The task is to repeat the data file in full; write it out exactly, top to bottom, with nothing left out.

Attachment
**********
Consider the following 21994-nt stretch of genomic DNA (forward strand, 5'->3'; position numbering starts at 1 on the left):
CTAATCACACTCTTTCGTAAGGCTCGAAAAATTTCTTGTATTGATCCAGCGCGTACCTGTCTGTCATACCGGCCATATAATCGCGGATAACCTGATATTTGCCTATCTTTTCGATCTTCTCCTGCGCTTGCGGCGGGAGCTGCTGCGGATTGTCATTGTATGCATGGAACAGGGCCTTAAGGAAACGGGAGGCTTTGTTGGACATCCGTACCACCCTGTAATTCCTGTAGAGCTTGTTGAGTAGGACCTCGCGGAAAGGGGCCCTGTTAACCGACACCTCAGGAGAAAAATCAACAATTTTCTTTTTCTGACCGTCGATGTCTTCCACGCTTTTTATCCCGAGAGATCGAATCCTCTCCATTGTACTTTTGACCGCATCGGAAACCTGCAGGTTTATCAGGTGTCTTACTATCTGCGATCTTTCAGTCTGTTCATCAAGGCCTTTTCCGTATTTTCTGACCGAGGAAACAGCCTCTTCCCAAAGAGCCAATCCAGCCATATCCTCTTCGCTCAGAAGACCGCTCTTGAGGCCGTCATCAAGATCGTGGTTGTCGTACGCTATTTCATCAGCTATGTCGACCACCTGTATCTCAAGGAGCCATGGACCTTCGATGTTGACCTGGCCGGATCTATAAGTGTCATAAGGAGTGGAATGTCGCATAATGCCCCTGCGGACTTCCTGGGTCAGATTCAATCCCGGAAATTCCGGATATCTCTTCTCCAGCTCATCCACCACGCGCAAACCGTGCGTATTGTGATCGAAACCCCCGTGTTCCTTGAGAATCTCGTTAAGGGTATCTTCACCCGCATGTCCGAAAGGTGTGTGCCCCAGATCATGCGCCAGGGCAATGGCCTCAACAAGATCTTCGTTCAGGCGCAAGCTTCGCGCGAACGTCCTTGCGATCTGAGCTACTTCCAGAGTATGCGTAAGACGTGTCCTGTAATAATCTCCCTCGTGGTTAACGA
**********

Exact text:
Consider the following 21994-nt stretch of genomic DNA (forward strand, 5'->3'; position numbering starts at 1 on the left):
CTAATCACACTCTTTCGTAAGGCTCGAAAAATTTCTTGTATTGATCCAGCGCGTACCTGTCTGTCATACCGGCCATATAATCGCGGATAACCTGATATTTGCCTATCTTTTCGATCTTCTCCTGCGCTTGCGGCGGGAGCTGCTGCGGATTGTCATTGTATGCATGGAACAGGGCCTTAAGGAAACGGGAGGCTTTGTTGGACATCCGTACCACCCTGTAATTCCTGTAGAGCTTGTTGAGTAGGACCTCGCGGAAAGGGGCCCTGTTAACCGACACCTCAGGAGAAAAATCAACAATTTTCTTTTTCTGACCGTCGATGTCTTCCACGCTTTTTATCCCGAGAGATCGAATCCTCTCCATTGTACTTTTGACCGCATCGGAAACCTGCAGGTTTATCAGGTGTCTTACTATCTGCGATCTTTCAGTCTGTTCATCAAGGCCTTTTCCGTATTTTCTGACCGAGGAAACAGCCTCTTCCCAAAGAGCCAATCCAGCCATATCCTCTTCGCTCAGAAGACCGCTCTTGAGGCCGTCATCAAGATCGTGGTTGTCGTACGCTATTTCATCAGCTATGTCGACCACCTGTATCTCAAGGAGCCATGGACCTTCGATGTTGACCTGGCCGGATCTATAAGTGTCATAAGGAGTGGAATGTCGCATAATGCCCCTGCGGACTTCCTGGGTCAGATTCAATCCCGGAAATTCCGGATATCTCTTCTCCAGCTCATCCACCACGCGCAAACCGTGCGTATTGTGATCGAAACCCCCGTGTTCCTTGAGAATCTCGTTAAGGGTATCTTCACCCGCATGTCCGAAAGGTGTGTGCCCCAGATCATGCGCCAGGGCAATGGCCTCAACAAGATCTTCGTTCAGGCGCAAGCTTCGCGCGAACGTCCTTGCGATCTGAGCTACTTCCAGAGTATGCGTAAGACGTGTCCTGTAATAATCTCCCTCGTGGTTAACGA